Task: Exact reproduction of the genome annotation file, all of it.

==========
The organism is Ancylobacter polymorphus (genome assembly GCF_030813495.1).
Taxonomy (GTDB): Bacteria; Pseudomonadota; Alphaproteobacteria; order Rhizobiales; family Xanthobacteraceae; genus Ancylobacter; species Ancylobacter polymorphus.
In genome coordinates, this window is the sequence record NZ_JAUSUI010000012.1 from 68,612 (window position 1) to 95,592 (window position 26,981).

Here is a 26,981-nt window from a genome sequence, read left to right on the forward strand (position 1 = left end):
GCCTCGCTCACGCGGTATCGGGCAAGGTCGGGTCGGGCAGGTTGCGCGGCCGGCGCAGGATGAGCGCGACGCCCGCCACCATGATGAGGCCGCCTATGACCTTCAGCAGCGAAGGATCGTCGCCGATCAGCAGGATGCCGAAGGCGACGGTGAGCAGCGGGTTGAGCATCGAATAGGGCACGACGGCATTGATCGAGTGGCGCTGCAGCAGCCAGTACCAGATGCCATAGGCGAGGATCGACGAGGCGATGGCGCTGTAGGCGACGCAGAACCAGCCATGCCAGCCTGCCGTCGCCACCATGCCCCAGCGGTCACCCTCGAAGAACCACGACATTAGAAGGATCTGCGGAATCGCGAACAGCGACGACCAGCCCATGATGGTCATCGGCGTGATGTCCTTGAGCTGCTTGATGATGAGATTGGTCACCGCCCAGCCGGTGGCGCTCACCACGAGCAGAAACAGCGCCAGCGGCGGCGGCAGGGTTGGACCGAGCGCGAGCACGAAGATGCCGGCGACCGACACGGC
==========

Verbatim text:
The organism is Ancylobacter polymorphus (genome assembly GCF_030813495.1).
Taxonomy (GTDB): Bacteria; Pseudomonadota; Alphaproteobacteria; order Rhizobiales; family Xanthobacteraceae; genus Ancylobacter; species Ancylobacter polymorphus.
In genome coordinates, this window is the sequence record NZ_JAUSUI010000012.1 from 68,612 (window position 1) to 95,592 (window position 26,981).

Here is a 26,981-nt window from a genome sequence, read left to right on the forward strand (position 1 = left end):
GCCTCGCTCACGCGGTATCGGGCAAGGTCGGGTCGGGCAGGTTGCGCGGCCGGCGCAGGATGAGCGCGACGCCCGCCACCATGATGAGGCCGCCTATGACCTTCAGCAGCGAAGGATCGTCGCCGATCAGCAGGATGCCGAAGGCGACGGTGAGCAGCGGGTTGAGCATCGAATAGGGCACGACGGCATTGATCGAGTGGCGCTGCAGCAGCCAGTACCAGATGCCATAGGCGAGGATCGACGAGGCGATGGCGCTGTAGGCGACGCAGAACCAGCCATGCCAGCCTGCCGTCGCCACCATGCCCCAGCGGTCACCCTCGAAGAACCACGACATTAGAAGGATCTGCGGAATCGCGAACAGCGACGACCAGCCCATGATGGTCATCGGCGTGATGTCCTTGAGCTGCTTGATGATGAGATTGGTCACCGCCCAGCCGGTGGCGCTCACCACGAGCAGAAACAGCGCCAGCGGCGGCGGCAGGGTTGGACCGAGCGCGAGCACGAAGATGCCGGCGACCGACACGGC